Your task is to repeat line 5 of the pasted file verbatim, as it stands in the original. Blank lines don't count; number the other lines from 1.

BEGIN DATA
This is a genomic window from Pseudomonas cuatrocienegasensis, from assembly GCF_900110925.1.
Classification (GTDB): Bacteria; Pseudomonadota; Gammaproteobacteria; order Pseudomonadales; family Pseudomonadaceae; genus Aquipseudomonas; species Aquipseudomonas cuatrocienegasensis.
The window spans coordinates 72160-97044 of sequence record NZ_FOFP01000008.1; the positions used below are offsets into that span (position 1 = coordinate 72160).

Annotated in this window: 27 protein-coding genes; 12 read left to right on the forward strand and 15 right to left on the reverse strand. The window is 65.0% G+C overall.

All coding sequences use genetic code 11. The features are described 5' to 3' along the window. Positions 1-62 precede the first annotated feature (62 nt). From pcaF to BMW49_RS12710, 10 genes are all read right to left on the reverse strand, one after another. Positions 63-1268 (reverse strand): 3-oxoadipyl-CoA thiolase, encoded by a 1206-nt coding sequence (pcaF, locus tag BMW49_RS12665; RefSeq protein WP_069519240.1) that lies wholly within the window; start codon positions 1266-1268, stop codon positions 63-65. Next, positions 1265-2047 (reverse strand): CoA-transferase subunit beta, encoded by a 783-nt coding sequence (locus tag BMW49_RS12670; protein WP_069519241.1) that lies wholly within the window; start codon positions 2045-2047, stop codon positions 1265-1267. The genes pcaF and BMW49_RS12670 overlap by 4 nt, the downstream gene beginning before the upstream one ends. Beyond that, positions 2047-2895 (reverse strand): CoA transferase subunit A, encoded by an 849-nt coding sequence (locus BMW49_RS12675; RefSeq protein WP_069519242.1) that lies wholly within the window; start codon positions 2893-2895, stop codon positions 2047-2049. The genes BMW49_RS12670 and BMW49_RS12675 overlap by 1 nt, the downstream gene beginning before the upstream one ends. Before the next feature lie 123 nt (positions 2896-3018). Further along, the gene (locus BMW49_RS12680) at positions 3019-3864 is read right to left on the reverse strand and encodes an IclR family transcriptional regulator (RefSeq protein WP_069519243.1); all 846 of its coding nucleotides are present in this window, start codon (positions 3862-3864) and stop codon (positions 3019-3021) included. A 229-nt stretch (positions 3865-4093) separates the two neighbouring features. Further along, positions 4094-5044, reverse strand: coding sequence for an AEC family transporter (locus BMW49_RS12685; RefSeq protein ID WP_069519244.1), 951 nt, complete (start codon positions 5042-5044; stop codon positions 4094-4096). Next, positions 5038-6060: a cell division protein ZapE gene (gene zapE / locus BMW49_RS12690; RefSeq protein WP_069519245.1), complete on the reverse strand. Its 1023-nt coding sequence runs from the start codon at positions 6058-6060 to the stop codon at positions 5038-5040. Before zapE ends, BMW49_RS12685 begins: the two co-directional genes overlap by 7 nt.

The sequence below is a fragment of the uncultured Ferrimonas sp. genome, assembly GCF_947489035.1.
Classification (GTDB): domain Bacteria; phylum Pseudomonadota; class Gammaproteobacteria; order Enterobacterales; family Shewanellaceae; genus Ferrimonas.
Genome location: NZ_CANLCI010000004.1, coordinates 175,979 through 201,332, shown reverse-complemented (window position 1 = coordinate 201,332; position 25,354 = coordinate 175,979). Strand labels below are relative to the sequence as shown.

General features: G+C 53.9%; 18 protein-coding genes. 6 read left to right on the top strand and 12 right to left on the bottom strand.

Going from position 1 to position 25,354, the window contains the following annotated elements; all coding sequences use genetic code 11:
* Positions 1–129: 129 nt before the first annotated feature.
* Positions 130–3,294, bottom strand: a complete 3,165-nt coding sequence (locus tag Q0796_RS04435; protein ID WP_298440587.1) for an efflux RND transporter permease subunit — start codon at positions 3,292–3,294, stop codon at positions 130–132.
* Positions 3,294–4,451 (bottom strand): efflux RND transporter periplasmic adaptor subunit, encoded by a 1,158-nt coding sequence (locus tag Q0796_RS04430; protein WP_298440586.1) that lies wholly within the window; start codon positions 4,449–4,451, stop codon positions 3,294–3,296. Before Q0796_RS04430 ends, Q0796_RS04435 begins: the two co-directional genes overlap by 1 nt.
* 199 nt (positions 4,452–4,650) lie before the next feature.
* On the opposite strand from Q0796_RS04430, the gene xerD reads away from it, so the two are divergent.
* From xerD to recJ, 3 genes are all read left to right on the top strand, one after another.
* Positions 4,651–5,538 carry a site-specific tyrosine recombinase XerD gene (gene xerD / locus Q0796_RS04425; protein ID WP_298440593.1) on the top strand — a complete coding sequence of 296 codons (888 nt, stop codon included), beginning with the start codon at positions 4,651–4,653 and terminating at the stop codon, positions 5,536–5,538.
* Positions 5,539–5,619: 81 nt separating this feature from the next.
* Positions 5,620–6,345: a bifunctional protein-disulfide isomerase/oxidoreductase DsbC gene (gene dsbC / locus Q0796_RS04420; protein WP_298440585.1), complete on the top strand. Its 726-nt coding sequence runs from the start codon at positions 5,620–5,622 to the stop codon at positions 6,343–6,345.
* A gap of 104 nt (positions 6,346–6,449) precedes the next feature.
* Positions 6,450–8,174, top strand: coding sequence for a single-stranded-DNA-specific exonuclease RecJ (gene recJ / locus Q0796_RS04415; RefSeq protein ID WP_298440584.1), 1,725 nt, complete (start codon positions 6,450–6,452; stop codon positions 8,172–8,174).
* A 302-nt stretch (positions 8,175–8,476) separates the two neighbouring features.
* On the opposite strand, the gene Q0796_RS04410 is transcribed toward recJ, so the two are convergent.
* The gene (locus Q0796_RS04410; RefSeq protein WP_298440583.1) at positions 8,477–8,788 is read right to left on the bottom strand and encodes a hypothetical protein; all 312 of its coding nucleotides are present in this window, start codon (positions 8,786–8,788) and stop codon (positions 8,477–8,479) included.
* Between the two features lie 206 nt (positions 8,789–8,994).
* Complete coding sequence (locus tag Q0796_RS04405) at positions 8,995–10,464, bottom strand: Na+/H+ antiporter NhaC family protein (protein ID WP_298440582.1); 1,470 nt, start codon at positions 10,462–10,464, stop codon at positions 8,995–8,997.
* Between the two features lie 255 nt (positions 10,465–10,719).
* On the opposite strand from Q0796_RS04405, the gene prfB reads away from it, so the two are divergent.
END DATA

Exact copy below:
All coding sequences use genetic code 11. The features are described 5' to 3' along the window. Positions 1-62 precede the first annotated feature (62 nt). From pcaF to BMW49_RS12710, 10 genes are all read right to left on the reverse strand, one after another. Positions 63-1268 (reverse strand): 3-oxoadipyl-CoA thiolase, encoded by a 1206-nt coding sequence (pcaF, locus tag BMW49_RS12665; RefSeq protein WP_069519240.1) that lies wholly within the window; start codon positions 1266-1268, stop codon positions 63-65. Next, positions 1265-2047 (reverse strand): CoA-transferase subunit beta, encoded by a 783-nt coding sequence (locus tag BMW49_RS12670; protein WP_069519241.1) that lies wholly within the window; start codon positions 2045-2047, stop codon positions 1265-1267. The genes pcaF and BMW49_RS12670 overlap by 4 nt, the downstream gene beginning before the upstream one ends. Beyond that, positions 2047-2895 (reverse strand): CoA transferase subunit A, encoded by an 849-nt coding sequence (locus BMW49_RS12675; RefSeq protein WP_069519242.1) that lies wholly within the window; start codon positions 2893-2895, stop codon positions 2047-2049. The genes BMW49_RS12670 and BMW49_RS12675 overlap by 1 nt, the downstream gene beginning before the upstream one ends. Before the next feature lie 123 nt (positions 2896-3018). Further along, the gene (locus BMW49_RS12680) at positions 3019-3864 is read right to left on the reverse strand and encodes an IclR family transcriptional regulator (RefSeq protein WP_069519243.1); all 846 of its coding nucleotides are present in this window, start codon (positions 3862-3864) and stop codon (positions 3019-3021) included. A 229-nt stretch (positions 3865-4093) separates the two neighbouring features. Further along, positions 4094-5044, reverse strand: coding sequence for an AEC family transporter (locus BMW49_RS12685; RefSeq protein ID WP_069519244.1), 951 nt, complete (start codon positions 5042-5044; stop codon positions 4094-4096). Next, positions 5038-6060: a cell division protein ZapE gene (gene zapE / locus BMW49_RS12690; RefSeq protein WP_069519245.1), complete on the reverse strand. Its 1023-nt coding sequence runs from the start codon at positions 6058-6060 to the stop codon at positions 5038-5040. Before zapE ends, BMW49_RS12685 begins: the two co-directional genes overlap by 7 nt.